We Americans consume too much sodium. The American Heart Association recommends 1,500 mg/per day; 97 percent of the population (that includes children) consumes about twice as much. This is known to contribute to increased rates of high blood pressure, heart attack, and stroke resulting in thousands of death each year. Most of the sodium in our diet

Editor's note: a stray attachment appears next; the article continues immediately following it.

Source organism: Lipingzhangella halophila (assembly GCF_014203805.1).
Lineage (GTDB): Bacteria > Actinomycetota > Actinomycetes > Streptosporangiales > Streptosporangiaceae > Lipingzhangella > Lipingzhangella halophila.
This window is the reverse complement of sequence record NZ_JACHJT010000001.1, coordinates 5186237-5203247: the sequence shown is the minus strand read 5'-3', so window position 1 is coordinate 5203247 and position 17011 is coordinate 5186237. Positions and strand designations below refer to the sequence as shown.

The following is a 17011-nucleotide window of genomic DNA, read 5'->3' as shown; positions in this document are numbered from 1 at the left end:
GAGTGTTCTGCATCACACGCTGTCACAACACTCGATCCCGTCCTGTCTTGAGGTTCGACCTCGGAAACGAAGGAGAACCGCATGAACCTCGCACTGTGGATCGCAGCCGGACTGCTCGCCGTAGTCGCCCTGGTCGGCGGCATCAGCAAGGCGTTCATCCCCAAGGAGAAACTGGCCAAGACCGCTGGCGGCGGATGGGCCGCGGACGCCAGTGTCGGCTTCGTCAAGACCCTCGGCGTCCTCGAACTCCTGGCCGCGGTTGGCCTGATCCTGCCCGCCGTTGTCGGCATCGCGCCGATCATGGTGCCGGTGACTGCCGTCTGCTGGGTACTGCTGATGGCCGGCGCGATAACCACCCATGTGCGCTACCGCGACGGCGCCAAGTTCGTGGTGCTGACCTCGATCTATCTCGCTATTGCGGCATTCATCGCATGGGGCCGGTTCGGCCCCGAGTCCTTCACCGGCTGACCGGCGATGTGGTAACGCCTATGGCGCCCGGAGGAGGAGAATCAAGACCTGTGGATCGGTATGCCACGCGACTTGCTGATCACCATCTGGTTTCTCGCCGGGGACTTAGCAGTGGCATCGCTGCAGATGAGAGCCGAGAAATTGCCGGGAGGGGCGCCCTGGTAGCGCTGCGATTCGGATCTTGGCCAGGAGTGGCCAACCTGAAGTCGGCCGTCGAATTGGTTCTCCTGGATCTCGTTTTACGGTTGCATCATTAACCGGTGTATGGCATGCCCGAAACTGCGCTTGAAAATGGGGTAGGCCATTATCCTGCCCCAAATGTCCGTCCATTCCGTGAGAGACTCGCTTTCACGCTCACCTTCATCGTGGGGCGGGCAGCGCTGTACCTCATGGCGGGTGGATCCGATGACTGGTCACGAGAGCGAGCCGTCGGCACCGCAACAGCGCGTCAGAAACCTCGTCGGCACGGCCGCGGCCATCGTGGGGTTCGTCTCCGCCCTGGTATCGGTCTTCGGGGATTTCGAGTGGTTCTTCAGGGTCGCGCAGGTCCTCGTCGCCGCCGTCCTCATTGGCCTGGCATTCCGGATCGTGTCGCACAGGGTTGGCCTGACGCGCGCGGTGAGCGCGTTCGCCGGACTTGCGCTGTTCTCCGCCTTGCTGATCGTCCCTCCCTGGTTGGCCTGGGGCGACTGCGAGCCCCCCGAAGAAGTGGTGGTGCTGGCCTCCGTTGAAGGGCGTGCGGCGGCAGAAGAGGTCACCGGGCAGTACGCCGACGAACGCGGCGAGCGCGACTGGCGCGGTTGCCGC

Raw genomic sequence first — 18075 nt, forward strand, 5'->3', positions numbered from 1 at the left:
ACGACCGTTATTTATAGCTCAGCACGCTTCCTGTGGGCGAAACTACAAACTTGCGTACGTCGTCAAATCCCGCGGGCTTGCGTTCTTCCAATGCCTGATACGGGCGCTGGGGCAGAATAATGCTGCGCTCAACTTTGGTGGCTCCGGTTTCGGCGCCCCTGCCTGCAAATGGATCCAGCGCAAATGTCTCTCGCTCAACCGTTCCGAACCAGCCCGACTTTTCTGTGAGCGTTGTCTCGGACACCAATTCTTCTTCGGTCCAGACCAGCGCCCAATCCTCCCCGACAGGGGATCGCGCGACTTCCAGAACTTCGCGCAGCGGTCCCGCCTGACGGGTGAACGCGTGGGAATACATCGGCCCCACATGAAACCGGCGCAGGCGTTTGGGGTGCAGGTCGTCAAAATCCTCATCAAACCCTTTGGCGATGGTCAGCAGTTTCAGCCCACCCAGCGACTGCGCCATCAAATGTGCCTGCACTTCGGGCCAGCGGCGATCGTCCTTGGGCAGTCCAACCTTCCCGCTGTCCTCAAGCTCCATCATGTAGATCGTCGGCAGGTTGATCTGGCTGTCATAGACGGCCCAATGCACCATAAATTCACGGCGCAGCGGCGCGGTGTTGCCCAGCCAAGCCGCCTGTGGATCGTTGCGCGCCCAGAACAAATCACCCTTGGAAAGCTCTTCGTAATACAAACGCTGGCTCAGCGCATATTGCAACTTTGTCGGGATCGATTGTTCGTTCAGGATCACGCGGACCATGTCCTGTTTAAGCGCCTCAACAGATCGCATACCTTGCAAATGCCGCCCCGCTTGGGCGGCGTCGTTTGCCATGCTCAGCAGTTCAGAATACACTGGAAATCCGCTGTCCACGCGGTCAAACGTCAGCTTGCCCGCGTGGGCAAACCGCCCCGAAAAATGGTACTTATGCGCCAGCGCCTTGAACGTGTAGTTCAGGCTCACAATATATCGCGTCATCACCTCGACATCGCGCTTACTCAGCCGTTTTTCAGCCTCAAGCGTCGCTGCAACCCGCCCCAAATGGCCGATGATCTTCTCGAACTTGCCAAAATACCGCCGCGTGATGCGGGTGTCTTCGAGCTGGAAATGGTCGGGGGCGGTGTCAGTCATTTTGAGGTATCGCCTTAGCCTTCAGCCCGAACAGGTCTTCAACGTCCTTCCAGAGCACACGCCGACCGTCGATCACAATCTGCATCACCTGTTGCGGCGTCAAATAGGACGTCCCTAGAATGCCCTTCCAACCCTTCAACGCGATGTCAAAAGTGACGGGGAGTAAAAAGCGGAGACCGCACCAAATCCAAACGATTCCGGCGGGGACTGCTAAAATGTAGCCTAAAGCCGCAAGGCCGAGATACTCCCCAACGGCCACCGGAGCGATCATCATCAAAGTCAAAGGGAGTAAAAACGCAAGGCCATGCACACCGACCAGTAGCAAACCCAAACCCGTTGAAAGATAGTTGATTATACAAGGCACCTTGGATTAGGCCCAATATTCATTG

comes from processed and restaurant foods. I try to manage my sodium intake diligently but eating out causes all types of obstacles. Earlier this week, we went to a restaurant and I decided to have their chicken noodle soup as it was the special of the day. I thought the cooks in the kitchen must have labored hard to prepare the day’s batch. First sip of the broth woke up more taste buds than I thought were still alive and working – the salty taste was overwhelming. I pointed the problem to the waiter, who was very nice, apologized and declared, “That is how it comes from the corporate kitchen.” He then explained that the local cooks had tried to add water to reduce the salty taste, but then the soup became too watery and customers complained. I inquired, “Couldn’t they make some unsalted chicken stock and take care of the problem that way?” His response, “We don’t have the budget or time for that.” Today I attended a holiday lunch buffet, the sliced beef in au jus looked good, but the first taste puckered my mouth – extremely salty. Again, found out that the beef comes precooked from the supplier, restaurant unpacks it, heats it, and serves. Again, too much salt; it is used to preserve the pre-cooked foods, abundantly used in most restaurants, especially the chains. Oddly, few people ever complain; most are used to heavily salted dishes and may even find the reduced recommended salt intake too low for their taste. In the meanwhile, the occurrence of high blood pressure, heart attack, and stroke is on the rise.Let’s be careful this holiday season and make an effort to reduce our salt intake, your vital organs with thank you.